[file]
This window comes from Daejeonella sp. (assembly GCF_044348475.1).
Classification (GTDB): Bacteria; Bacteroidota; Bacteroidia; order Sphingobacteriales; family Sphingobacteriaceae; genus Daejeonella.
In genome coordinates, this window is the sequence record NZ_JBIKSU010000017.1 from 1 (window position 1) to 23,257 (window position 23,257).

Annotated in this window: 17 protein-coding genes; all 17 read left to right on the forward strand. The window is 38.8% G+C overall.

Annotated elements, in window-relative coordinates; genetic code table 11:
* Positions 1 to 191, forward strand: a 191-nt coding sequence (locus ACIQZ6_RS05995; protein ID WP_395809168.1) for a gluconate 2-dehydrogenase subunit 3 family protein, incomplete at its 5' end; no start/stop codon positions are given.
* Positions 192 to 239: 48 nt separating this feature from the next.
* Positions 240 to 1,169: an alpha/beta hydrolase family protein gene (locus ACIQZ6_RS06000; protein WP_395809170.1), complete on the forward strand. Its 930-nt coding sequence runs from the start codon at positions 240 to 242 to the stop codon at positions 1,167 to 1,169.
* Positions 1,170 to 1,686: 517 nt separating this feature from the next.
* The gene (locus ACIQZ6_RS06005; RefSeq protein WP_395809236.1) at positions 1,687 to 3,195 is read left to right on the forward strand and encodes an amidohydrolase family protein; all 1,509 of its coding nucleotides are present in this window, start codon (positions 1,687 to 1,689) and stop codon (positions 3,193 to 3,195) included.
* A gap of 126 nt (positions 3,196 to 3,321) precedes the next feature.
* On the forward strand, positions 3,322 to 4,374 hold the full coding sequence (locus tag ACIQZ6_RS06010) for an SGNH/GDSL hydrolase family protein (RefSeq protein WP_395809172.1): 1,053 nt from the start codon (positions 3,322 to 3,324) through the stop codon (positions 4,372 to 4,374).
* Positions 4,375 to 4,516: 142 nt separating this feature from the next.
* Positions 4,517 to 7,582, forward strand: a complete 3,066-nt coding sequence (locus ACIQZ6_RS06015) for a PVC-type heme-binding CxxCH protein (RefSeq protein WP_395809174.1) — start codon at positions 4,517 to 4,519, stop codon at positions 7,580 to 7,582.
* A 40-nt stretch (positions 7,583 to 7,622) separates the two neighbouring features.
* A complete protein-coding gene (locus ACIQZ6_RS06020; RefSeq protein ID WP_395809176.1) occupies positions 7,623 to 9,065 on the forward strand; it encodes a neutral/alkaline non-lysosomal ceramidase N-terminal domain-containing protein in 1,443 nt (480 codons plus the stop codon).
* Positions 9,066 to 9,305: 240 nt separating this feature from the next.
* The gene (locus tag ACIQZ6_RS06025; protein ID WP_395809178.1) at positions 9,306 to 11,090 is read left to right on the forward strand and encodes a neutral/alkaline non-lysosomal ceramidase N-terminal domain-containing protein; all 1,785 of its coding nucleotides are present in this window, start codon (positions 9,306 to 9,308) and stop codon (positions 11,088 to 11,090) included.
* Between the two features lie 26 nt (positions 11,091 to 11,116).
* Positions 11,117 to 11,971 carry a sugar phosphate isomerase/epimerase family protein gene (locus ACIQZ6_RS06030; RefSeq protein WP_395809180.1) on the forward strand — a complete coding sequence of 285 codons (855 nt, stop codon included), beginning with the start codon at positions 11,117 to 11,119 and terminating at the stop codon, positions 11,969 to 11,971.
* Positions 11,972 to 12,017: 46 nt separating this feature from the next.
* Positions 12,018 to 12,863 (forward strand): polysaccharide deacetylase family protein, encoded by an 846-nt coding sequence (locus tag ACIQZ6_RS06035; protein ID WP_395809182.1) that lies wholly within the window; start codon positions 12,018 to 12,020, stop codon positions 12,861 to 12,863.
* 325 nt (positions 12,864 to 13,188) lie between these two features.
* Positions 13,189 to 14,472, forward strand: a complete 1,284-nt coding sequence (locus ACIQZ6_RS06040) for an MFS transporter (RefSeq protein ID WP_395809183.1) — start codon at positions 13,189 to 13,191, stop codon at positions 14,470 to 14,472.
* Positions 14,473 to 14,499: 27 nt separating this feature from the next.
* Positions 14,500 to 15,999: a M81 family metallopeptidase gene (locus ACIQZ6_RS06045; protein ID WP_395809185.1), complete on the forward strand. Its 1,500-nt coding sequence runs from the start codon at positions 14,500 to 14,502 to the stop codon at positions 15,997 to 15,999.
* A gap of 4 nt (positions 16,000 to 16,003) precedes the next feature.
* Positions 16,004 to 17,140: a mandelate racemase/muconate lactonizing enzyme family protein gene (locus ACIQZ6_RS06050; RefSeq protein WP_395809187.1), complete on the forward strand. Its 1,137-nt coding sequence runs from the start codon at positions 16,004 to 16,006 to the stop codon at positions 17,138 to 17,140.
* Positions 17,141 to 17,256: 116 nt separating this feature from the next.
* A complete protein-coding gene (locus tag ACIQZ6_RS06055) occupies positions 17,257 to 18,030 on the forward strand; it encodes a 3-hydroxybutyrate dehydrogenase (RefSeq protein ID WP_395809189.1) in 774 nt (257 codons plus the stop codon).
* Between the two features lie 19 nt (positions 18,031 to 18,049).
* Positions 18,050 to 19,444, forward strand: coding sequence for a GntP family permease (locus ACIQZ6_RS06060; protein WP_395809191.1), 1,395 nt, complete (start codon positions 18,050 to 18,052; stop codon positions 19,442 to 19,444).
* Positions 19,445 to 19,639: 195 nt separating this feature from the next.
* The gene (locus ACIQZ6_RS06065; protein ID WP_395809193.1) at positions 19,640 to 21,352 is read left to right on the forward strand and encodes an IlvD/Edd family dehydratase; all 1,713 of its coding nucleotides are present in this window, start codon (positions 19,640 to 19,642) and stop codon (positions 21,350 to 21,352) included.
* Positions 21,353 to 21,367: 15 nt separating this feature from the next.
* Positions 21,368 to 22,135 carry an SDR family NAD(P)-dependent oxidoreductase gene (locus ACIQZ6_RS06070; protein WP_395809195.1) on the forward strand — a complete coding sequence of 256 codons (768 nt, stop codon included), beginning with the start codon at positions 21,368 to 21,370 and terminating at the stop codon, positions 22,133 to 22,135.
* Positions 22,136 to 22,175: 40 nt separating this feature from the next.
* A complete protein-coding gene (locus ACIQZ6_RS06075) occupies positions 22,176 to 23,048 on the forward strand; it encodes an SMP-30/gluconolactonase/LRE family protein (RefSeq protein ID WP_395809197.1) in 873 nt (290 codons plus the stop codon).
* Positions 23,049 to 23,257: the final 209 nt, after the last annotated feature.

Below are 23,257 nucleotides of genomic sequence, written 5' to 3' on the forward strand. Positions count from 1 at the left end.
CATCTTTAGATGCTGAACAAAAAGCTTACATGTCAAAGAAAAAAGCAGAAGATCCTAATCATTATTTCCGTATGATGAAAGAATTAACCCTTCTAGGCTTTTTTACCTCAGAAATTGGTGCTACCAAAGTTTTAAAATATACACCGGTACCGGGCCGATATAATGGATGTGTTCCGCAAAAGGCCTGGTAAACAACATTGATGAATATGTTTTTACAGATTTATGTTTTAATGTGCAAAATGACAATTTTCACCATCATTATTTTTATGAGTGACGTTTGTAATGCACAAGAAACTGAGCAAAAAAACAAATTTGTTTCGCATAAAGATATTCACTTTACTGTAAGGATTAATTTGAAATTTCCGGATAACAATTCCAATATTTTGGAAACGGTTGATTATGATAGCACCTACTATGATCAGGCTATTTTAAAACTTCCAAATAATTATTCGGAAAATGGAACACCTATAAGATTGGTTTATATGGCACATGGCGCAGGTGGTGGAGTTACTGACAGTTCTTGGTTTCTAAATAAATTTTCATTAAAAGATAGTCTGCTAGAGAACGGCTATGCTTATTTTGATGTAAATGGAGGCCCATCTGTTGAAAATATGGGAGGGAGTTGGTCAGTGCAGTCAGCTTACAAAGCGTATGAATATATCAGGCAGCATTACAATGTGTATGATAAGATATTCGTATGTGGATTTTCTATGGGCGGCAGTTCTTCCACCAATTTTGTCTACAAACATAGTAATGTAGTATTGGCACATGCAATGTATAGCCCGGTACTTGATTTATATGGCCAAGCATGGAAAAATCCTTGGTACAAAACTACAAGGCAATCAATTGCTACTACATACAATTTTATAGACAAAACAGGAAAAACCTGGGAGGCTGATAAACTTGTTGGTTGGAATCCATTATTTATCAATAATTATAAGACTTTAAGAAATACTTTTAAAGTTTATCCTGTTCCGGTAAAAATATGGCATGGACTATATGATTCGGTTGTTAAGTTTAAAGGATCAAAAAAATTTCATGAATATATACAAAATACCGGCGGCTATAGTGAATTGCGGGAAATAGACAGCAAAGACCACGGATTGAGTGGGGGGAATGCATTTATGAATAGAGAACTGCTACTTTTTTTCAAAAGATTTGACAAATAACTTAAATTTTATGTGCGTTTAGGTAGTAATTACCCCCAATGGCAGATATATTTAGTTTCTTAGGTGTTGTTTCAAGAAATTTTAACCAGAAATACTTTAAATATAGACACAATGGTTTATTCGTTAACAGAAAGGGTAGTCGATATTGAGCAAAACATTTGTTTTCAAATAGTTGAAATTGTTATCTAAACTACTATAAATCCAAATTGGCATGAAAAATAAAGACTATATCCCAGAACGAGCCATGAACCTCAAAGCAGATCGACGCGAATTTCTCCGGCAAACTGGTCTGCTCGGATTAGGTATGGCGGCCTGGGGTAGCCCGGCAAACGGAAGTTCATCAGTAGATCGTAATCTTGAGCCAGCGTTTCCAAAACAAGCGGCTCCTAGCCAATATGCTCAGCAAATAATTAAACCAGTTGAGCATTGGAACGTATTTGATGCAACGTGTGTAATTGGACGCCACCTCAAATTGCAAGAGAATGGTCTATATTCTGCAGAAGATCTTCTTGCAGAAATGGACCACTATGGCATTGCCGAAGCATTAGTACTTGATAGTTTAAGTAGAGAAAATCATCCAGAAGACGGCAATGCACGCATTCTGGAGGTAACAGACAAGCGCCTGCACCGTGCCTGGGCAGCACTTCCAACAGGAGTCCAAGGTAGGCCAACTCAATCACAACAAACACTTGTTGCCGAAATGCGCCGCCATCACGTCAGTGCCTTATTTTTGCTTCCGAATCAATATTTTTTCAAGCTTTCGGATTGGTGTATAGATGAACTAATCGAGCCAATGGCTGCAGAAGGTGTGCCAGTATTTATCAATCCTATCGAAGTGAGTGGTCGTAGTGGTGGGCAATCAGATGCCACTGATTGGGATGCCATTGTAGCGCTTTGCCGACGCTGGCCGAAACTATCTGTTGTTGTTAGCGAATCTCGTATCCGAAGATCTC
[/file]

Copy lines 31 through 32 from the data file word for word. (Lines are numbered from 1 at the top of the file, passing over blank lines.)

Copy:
* Between the two features lie 19 nt (positions 18,031 to 18,049).
* Positions 18,050 to 19,444, forward strand: coding sequence for a GntP family permease (locus ACIQZ6_RS06060; protein WP_395809191.1), 1,395 nt, complete (start codon positions 18,050 to 18,052; stop codon positions 19,442 to 19,444).